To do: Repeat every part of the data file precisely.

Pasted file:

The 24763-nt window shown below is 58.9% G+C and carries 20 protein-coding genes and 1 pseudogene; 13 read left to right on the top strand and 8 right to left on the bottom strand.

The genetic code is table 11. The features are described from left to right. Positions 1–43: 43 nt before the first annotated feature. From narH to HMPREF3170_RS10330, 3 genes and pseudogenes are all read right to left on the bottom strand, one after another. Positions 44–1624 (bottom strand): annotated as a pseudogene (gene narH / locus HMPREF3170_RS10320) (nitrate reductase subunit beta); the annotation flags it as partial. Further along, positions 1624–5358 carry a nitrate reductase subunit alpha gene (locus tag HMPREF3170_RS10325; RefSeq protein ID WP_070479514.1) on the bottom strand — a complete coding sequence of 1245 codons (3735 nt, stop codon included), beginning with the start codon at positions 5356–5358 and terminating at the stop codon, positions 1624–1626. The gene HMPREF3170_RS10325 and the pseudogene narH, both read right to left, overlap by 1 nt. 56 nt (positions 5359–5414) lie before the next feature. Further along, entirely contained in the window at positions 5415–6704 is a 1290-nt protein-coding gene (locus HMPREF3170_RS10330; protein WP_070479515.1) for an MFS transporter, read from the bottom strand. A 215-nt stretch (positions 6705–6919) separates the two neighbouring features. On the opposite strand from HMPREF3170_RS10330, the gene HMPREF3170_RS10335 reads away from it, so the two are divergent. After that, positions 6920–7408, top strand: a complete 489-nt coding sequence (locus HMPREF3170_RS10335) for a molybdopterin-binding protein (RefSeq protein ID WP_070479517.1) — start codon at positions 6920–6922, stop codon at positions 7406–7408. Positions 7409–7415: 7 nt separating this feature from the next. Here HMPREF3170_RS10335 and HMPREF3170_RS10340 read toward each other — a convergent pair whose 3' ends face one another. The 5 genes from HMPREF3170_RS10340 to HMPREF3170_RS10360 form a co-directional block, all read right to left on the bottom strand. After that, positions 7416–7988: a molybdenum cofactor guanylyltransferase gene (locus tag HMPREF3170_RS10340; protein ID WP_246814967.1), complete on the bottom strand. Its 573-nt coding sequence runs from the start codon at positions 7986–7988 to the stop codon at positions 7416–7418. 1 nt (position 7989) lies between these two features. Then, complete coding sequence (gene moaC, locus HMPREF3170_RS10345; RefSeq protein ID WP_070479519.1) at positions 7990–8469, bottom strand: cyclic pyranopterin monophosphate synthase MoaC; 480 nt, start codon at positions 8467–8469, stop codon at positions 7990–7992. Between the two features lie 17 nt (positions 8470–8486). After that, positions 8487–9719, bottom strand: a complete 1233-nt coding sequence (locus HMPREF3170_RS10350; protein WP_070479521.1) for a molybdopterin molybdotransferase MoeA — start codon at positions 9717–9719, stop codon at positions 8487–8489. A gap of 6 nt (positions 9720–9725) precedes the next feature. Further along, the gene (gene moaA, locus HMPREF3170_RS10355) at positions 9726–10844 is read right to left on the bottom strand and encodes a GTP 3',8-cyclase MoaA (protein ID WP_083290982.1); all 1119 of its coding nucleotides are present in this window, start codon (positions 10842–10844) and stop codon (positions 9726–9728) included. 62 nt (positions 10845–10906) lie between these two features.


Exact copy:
The 24763-nt window shown below is 58.9% G+C and carries 20 protein-coding genes and 1 pseudogene; 13 read left to right on the top strand and 8 right to left on the bottom strand.

The genetic code is table 11. The features are described from left to right. Positions 1–43: 43 nt before the first annotated feature. From narH to HMPREF3170_RS10330, 3 genes and pseudogenes are all read right to left on the bottom strand, one after another. Positions 44–1624 (bottom strand): annotated as a pseudogene (gene narH / locus HMPREF3170_RS10320) (nitrate reductase subunit beta); the annotation flags it as partial. Further along, positions 1624–5358 carry a nitrate reductase subunit alpha gene (locus tag HMPREF3170_RS10325; RefSeq protein ID WP_070479514.1) on the bottom strand — a complete coding sequence of 1245 codons (3735 nt, stop codon included), beginning with the start codon at positions 5356–5358 and terminating at the stop codon, positions 1624–1626. The gene HMPREF3170_RS10325 and the pseudogene narH, both read right to left, overlap by 1 nt. 56 nt (positions 5359–5414) lie before the next feature. Further along, entirely contained in the window at positions 5415–6704 is a 1290-nt protein-coding gene (locus HMPREF3170_RS10330; protein WP_070479515.1) for an MFS transporter, read from the bottom strand. A 215-nt stretch (positions 6705–6919) separates the two neighbouring features. On the opposite strand from HMPREF3170_RS10330, the gene HMPREF3170_RS10335 reads away from it, so the two are divergent. After that, positions 6920–7408, top strand: a complete 489-nt coding sequence (locus HMPREF3170_RS10335) for a molybdopterin-binding protein (RefSeq protein ID WP_070479517.1) — start codon at positions 6920–6922, stop codon at positions 7406–7408. Positions 7409–7415: 7 nt separating this feature from the next. Here HMPREF3170_RS10335 and HMPREF3170_RS10340 read toward each other — a convergent pair whose 3' ends face one another. The 5 genes from HMPREF3170_RS10340 to HMPREF3170_RS10360 form a co-directional block, all read right to left on the bottom strand. After that, positions 7416–7988: a molybdenum cofactor guanylyltransferase gene (locus tag HMPREF3170_RS10340; protein ID WP_246814967.1), complete on the bottom strand. Its 573-nt coding sequence runs from the start codon at positions 7986–7988 to the stop codon at positions 7416–7418. 1 nt (position 7989) lies between these two features. Then, complete coding sequence (gene moaC, locus HMPREF3170_RS10345; RefSeq protein ID WP_070479519.1) at positions 7990–8469, bottom strand: cyclic pyranopterin monophosphate synthase MoaC; 480 nt, start codon at positions 8467–8469, stop codon at positions 7990–7992. Between the two features lie 17 nt (positions 8470–8486). After that, positions 8487–9719, bottom strand: a complete 1233-nt coding sequence (locus HMPREF3170_RS10350; protein WP_070479521.1) for a molybdopterin molybdotransferase MoeA — start codon at positions 9717–9719, stop codon at positions 8487–8489. A gap of 6 nt (positions 9720–9725) precedes the next feature. Further along, the gene (gene moaA, locus HMPREF3170_RS10355) at positions 9726–10844 is read right to left on the bottom strand and encodes a GTP 3',8-cyclase MoaA (protein ID WP_083290982.1); all 1119 of its coding nucleotides are present in this window, start codon (positions 10842–10844) and stop codon (positions 9726–9728) included. 62 nt (positions 10845–10906) lie between these two features.